These invisible microplastics have entered the human body.
Experts are worried that these microplastics will not only affect marine ecology, but also affect human health. These plastic particles are similar in volume to the smallest plankton, which forms the largest plankton community and is located at the bottom of the food chain.
At present, microplastics have been found in many marine organisms. Professor Li Daoji of East China Normal University pointed out that since there are many additives in plastics, some of them are toxic, while microplastics also have strong adsorbability, which can adsorb other harmful substances and release them into the environment. Misfeeding of organisms will lead to population decline, invasion of exotic species, spread of pathogenic bacteria and other issues.
As the top human in the food chain, microplastics have also been found in the body. In October 2018, at the European Union Gastroenterology Association held in Vienna, researchers reported that for the first time as many as 9 kinds of microplastics with diameters between 50 and 500 microns were detected in human feces.
This study confirms the conjecture that microplastics will eventually enter the human body. At present, some studies have shown that microplastics can affect the health of marine organisms, but whether or not microplastics pose a health threat to human beings and to what extent are they still unclear.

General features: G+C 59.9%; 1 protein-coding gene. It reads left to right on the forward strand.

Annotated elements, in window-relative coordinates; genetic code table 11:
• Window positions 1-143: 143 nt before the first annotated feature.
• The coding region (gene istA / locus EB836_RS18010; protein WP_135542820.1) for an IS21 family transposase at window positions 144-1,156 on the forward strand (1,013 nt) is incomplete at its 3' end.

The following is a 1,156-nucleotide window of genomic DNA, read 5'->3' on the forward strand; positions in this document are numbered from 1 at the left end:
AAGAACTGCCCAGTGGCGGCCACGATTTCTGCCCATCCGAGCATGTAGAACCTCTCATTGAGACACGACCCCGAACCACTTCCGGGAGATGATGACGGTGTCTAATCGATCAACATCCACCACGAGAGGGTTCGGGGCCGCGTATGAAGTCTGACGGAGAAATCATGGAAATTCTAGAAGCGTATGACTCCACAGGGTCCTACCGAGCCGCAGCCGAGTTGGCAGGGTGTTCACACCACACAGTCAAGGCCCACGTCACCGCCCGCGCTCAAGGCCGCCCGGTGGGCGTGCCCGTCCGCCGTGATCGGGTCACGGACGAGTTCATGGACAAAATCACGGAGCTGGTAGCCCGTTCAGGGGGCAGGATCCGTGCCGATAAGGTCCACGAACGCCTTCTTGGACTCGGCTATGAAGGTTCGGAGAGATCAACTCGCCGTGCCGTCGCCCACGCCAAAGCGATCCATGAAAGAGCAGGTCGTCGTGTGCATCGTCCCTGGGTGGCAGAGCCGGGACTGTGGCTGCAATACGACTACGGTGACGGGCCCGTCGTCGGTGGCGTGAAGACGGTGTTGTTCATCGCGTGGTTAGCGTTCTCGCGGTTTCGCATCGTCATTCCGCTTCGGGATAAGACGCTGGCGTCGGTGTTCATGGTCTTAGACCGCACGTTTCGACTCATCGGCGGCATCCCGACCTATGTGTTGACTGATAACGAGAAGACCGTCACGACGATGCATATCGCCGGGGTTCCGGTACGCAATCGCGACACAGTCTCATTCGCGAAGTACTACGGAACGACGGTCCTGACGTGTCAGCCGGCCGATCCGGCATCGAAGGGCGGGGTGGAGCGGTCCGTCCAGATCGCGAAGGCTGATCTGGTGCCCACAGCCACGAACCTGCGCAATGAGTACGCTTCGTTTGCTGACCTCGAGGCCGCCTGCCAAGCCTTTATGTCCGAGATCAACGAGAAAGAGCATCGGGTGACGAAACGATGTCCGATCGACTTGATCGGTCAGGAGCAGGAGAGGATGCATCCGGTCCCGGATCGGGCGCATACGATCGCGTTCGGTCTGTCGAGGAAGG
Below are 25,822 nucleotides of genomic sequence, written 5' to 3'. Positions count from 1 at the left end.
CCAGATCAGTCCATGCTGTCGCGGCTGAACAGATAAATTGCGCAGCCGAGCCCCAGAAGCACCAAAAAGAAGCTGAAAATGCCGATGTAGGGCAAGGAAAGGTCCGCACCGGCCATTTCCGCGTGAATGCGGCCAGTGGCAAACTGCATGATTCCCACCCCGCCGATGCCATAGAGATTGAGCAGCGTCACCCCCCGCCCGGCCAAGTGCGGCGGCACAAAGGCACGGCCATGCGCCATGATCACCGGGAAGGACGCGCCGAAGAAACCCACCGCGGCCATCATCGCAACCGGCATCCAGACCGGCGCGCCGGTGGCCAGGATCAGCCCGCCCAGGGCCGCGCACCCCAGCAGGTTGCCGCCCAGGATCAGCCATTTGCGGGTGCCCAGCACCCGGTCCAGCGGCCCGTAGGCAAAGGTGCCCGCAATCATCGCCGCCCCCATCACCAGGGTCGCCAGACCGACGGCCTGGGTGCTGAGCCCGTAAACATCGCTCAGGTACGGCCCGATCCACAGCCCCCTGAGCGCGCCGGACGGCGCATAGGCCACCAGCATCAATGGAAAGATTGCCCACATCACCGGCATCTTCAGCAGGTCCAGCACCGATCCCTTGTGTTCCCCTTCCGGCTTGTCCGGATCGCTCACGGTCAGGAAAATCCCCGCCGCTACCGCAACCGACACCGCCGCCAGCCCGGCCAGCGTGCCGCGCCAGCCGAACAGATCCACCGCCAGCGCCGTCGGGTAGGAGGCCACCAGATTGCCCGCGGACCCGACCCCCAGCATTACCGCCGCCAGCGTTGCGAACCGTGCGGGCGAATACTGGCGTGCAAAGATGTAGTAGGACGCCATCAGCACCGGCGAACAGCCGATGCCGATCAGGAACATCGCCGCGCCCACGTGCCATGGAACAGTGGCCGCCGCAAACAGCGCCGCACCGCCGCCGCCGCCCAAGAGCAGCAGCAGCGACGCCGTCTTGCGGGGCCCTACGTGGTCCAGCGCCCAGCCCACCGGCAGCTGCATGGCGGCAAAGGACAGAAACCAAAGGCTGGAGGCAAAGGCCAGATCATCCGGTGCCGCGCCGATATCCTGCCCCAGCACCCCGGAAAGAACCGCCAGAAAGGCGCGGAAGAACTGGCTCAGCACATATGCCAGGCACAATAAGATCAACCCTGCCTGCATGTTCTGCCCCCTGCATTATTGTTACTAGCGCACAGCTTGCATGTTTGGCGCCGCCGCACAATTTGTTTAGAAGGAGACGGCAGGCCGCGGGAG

However, the potential harm of microplastics entering the human body cannot be ignored. It is important to know that these microplastics can continue to decompose. In addition, these plastics may contain some chemicals during the manufacturing process. Professor Frank Carey of King’s College London said, ” When the concentration is sufficient, these chemicals can harm or even kill cells. Cells may or may not be successfully replaced, and proteins and DNA may be damaged. “
To reduce plastic waste, enterprises should bear more responsibilities.
Don’t blame scientists for being cautious. The concept of microplastics was put forward in 2004. The problems brought about by microplastics have only received attention in recent years, and the impact on human health is still under study. However, the harm of plastic pollution has long been known, and now it is entirely possible to start operations.
When it comes to environmental pollution, it is precisely under the guidance of this concept that we most often hear about raising public awareness of environmental protection that China has issued a ” plastic restriction order”. However, the plastic restriction order has been implemented for 10 years. As a result, plastic bags are still everywhere and the plastic restriction order exists in name only.